In the months that followed, neither did the CES, or the state. In the September 12 hearing, David D. Cross, attorney for the plaintiffs, noted that the state had not produced detailed evidence in response to their preliminary injunction that would demonstrate the election system had not been compromised in years past. And if it had been, whether this could affect elections in the present — or even that such an investigation had been undertaken.
Late in the eight-hour hearing, Bruce P. Brown, also attorney for the plaintiffs, asked Michael Barnes, director of the CES and a career staffer in the secretary of state’s office and the CES, “whether at KSU or at the Secretary of State’s office, did the Secretary of State undertake any forensic examination of the computer systems that were at KSU? Any of them?”
His answer: “I know that those servers were inspected by the FBI. But the Secretary of State, no, sir.”
So the person with the most knowledge of what was exposed on the state’s election system, Logan Lamb, was not questioned by the FBI about any signs of past cyber exposure or attacks , or whether, in his opinion, there was reason to be concerned about such a thing, and Kemp’s office also didn’t bother to look into the subject.
Judge Totenberg also pressed the state on whether it had investigated the implications of Lamb’s discovery, later verified by Grayson. “Well,” she asked Barnes, “have you done anything to determine … the scope of the issue that Mr. Lamb brought to your attention so you are able to know whether … it might have had a larger impact?”
Barnes replied by naming what he thought Lamb did not have access to: software for creating ballots, for example. But he did not name any investigation, or what an investigation’s findings might have been.
Brown, attorney for the plaintiffs, followed the judge’s inquiry by asking if Barnes had read testimony by Richard Demillo — professor of computing at Georgia Tech and former chief technology officer at Hewlett-Packard — detailing how “an intrusion by Mr. Lamb or someone who did what he did could contaminate the system.”
Barnes replied: “I have reviewed them. Have I analyzed them and read through them for all content? I have not.”
The attorney continued: “has the Secretary employed a cyber security expert to review those allegations to determine whether or not you need to do something more?”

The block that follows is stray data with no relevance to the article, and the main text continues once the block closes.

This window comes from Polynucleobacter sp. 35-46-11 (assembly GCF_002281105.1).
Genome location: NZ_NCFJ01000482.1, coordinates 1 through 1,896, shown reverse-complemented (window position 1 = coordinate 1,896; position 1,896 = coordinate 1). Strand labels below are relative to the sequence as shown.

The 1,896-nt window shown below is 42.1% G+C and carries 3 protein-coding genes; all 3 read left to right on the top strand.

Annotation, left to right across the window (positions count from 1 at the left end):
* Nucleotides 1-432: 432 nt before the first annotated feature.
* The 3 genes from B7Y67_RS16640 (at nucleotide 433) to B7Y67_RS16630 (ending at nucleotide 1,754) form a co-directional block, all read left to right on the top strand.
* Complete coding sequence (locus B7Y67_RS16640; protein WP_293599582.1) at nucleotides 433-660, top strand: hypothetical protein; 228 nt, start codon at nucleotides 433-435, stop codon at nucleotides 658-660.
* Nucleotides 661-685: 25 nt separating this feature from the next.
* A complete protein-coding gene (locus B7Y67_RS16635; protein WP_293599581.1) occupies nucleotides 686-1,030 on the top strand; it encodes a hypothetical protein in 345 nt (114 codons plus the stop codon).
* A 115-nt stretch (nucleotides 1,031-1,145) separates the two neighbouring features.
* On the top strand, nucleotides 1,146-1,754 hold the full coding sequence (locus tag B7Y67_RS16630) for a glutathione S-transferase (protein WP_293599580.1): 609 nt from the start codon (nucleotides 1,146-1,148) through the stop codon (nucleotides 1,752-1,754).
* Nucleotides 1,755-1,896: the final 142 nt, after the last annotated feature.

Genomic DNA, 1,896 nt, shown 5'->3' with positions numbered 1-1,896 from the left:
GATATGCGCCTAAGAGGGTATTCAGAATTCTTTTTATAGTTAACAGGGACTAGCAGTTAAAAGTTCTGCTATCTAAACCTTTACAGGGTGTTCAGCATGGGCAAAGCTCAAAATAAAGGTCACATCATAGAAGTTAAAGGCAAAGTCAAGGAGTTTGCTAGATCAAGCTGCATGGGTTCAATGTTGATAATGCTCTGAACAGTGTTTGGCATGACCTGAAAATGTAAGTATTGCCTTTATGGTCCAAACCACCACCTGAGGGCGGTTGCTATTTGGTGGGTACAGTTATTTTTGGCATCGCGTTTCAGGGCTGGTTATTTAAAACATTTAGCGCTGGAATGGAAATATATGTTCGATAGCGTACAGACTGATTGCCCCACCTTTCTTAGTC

“I know that the CIO for the Secretary of State’s office has been highly engaged in analyzing how our systems are set up now within the Secretary of State’s office,” Barnes replied. “Any additional analyzation [sic] of that, I cannot speak to.”
Again, this is the director of the Center for Elections Systems, speaking, under oath, about whether the state has paid any attention to what a nationally recognized cybersecurity expert has written about vulnerabilities identified in the state of Georgia’s election system.
Barnes’s reply refers to a CIO, or Chief Information Officer. He names Merritt Beaver as the CIO, whose LinkedIn page identifies 22 skills, none of which are cybersecurity. Beaver is “an innovative technology executive … [and] a driven leader who is able to develop business strategy, implement change, [and] formulate and execute business plans to maximize corporate resources,” according to the same page.
At this point in the hearing, the judge again interrupted, pointing out that everything the state had said or written amounted to them asserting, “they [the secretary of state’s office] do things differently now.”
“But I don’t really know in the end then — you are not able to say what the department did to fully get to the bottom … of why that would have been accessible to Mr. Lamb.”
“I cannot speak to that,” Barnes answered.
“And why his colleague said it continued to be available six months later.”
“I can’t speak to that,” Barnes repeated.
“And the department doesn’t have any information and you — as the division of head of elections, you don’t have any information on that?” the judge continued.
“Not on that, no, ma’am.”
Drupal — Good Luck, You’ll Need It